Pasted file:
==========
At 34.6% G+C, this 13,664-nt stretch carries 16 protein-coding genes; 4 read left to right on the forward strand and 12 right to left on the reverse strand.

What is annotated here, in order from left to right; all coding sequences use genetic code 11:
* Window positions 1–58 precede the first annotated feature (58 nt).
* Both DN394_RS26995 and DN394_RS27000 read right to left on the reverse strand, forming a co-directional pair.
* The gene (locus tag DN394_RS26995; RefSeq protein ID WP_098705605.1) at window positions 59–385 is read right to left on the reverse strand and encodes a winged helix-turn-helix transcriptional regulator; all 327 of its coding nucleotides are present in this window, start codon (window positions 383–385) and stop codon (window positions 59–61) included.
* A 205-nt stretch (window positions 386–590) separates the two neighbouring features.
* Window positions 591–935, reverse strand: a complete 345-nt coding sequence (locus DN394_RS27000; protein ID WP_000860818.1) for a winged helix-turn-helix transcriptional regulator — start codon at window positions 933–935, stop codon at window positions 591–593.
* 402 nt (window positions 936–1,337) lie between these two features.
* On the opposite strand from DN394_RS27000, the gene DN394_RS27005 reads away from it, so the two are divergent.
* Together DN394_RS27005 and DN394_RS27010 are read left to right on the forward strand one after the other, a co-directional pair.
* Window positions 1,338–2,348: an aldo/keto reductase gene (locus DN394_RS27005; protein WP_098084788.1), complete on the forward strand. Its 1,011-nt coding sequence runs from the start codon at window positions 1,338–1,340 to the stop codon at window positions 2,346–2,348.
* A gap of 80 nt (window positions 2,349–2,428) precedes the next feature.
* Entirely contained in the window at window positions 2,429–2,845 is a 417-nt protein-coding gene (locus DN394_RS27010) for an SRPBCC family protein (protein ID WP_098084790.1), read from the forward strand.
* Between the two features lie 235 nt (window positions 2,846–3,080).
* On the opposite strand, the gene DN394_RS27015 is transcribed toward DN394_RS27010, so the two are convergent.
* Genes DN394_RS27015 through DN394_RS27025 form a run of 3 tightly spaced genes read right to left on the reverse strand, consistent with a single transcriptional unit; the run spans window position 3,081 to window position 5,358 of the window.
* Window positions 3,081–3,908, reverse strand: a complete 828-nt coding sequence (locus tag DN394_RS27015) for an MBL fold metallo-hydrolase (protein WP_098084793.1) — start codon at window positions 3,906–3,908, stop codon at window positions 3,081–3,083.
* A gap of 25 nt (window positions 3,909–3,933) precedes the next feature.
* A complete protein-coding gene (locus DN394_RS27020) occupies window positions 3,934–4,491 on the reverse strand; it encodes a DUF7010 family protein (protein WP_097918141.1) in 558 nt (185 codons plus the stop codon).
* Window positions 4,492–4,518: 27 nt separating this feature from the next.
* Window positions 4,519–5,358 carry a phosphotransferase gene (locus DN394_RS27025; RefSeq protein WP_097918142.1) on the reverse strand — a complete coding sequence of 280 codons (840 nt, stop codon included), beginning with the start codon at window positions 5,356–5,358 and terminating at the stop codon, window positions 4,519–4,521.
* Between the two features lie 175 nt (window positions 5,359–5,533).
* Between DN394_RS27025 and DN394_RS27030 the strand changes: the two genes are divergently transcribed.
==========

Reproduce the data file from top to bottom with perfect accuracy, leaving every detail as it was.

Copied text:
At 34.6% G+C, this 13,664-nt stretch carries 16 protein-coding genes; 4 read left to right on the forward strand and 12 right to left on the reverse strand.

What is annotated here, in order from left to right; all coding sequences use genetic code 11:
* Window positions 1–58 precede the first annotated feature (58 nt).
* Both DN394_RS26995 and DN394_RS27000 read right to left on the reverse strand, forming a co-directional pair.
* The gene (locus tag DN394_RS26995; RefSeq protein ID WP_098705605.1) at window positions 59–385 is read right to left on the reverse strand and encodes a winged helix-turn-helix transcriptional regulator; all 327 of its coding nucleotides are present in this window, start codon (window positions 383–385) and stop codon (window positions 59–61) included.
* A 205-nt stretch (window positions 386–590) separates the two neighbouring features.
* Window positions 591–935, reverse strand: a complete 345-nt coding sequence (locus DN394_RS27000; protein ID WP_000860818.1) for a winged helix-turn-helix transcriptional regulator — start codon at window positions 933–935, stop codon at window positions 591–593.
* 402 nt (window positions 936–1,337) lie between these two features.
* On the opposite strand from DN394_RS27000, the gene DN394_RS27005 reads away from it, so the two are divergent.
* Together DN394_RS27005 and DN394_RS27010 are read left to right on the forward strand one after the other, a co-directional pair.
* Window positions 1,338–2,348: an aldo/keto reductase gene (locus DN394_RS27005; protein WP_098084788.1), complete on the forward strand. Its 1,011-nt coding sequence runs from the start codon at window positions 1,338–1,340 to the stop codon at window positions 2,346–2,348.
* A gap of 80 nt (window positions 2,349–2,428) precedes the next feature.
* Entirely contained in the window at window positions 2,429–2,845 is a 417-nt protein-coding gene (locus DN394_RS27010) for an SRPBCC family protein (protein ID WP_098084790.1), read from the forward strand.
* Between the two features lie 235 nt (window positions 2,846–3,080).
* On the opposite strand, the gene DN394_RS27015 is transcribed toward DN394_RS27010, so the two are convergent.
* Genes DN394_RS27015 through DN394_RS27025 form a run of 3 tightly spaced genes read right to left on the reverse strand, consistent with a single transcriptional unit; the run spans window position 3,081 to window position 5,358 of the window.
* Window positions 3,081–3,908, reverse strand: a complete 828-nt coding sequence (locus tag DN394_RS27015) for an MBL fold metallo-hydrolase (protein WP_098084793.1) — start codon at window positions 3,906–3,908, stop codon at window positions 3,081–3,083.
* A gap of 25 nt (window positions 3,909–3,933) precedes the next feature.
* A complete protein-coding gene (locus DN394_RS27020) occupies window positions 3,934–4,491 on the reverse strand; it encodes a DUF7010 family protein (protein WP_097918141.1) in 558 nt (185 codons plus the stop codon).
* Window positions 4,492–4,518: 27 nt separating this feature from the next.
* Window positions 4,519–5,358 carry a phosphotransferase gene (locus DN394_RS27025; RefSeq protein WP_097918142.1) on the reverse strand — a complete coding sequence of 280 codons (840 nt, stop codon included), beginning with the start codon at window positions 5,356–5,358 and terminating at the stop codon, window positions 4,519–4,521.
* Between the two features lie 175 nt (window positions 5,359–5,533).
* Between DN394_RS27025 and DN394_RS27030 the strand changes: the two genes are divergently transcribed.